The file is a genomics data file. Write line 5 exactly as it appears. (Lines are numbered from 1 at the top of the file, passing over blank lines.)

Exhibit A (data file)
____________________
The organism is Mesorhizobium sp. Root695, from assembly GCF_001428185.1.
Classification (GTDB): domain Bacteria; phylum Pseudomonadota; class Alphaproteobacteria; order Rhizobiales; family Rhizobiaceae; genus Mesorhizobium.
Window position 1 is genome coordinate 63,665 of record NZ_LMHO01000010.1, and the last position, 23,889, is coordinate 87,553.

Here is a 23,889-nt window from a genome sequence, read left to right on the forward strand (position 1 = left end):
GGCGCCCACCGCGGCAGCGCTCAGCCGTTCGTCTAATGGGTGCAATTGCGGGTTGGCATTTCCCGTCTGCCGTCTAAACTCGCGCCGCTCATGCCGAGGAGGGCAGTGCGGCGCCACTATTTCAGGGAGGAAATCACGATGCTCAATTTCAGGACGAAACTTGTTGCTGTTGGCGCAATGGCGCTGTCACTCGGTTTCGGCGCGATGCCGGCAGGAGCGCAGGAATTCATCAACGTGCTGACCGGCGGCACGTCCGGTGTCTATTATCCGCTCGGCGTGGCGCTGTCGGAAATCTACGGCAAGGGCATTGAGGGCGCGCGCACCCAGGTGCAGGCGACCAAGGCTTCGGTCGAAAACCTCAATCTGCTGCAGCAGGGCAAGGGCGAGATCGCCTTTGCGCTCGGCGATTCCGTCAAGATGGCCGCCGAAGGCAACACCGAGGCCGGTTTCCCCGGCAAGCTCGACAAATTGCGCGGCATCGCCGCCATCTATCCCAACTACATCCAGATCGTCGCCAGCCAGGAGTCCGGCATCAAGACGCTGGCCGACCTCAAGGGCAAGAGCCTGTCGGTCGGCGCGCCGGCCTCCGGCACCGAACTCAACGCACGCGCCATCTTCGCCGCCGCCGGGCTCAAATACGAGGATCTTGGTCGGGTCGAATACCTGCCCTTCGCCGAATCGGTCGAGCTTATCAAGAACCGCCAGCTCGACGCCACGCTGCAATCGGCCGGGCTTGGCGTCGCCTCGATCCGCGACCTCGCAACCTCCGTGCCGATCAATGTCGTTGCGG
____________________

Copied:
GGCGCCCACCGCGGCAGCGCTCAGCCGTTCGTCTAATGGGTGCAATTGCGGGTTGGCATTTCCCGTCTGCCGTCTAAACTCGCGCCGCTCATGCCGAGGAGGGCAGTGCGGCGCCACTATTTCAGGGAGGAAATCACGATGCTCAATTTCAGGACGAAACTTGTTGCTGTTGGCGCAATGGCGCTGTCACTCGGTTTCGGCGCGATGCCGGCAGGAGCGCAGGAATTCATCAACGTGCTGACCGGCGGCACGTCCGGTGTCTATTATCCGCTCGGCGTGGCGCTGTCGGAAATCTACGGCAAGGGCATTGAGGGCGCGCGCACCCAGGTGCAGGCGACCAAGGCTTCGGTCGAAAACCTCAATCTGCTGCAGCAGGGCAAGGGCGAGATCGCCTTTGCGCTCGGCGATTCCGTCAAGATGGCCGCCGAAGGCAACACCGAGGCCGGTTTCCCCGGCAAGCTCGACAAATTGCGCGGCATCGCCGCCATCTATCCCAACTACATCCAGATCGTCGCCAGCCAGGAGTCCGGCATCAAGACGCTGGCCGACCTCAAGGGCAAGAGCCTGTCGGTCGGCGCGCCGGCCTCCGGCACCGAACTCAACGCACGCGCCATCTTCGCCGCCGCCGGGCTCAAATACGAGGATCTTGGTCGGGTCGAATACCTGCCCTTCGCCGAATCGGTCGAGCTTATCAAGAACCGCCAGCTCGACGCCACGCTGCAATCGGCCGGGCTTGGCGTCGCCTCGATCCGCGACCTCGCAACCTCCGTGCCGATCAATGTCGTTGCGG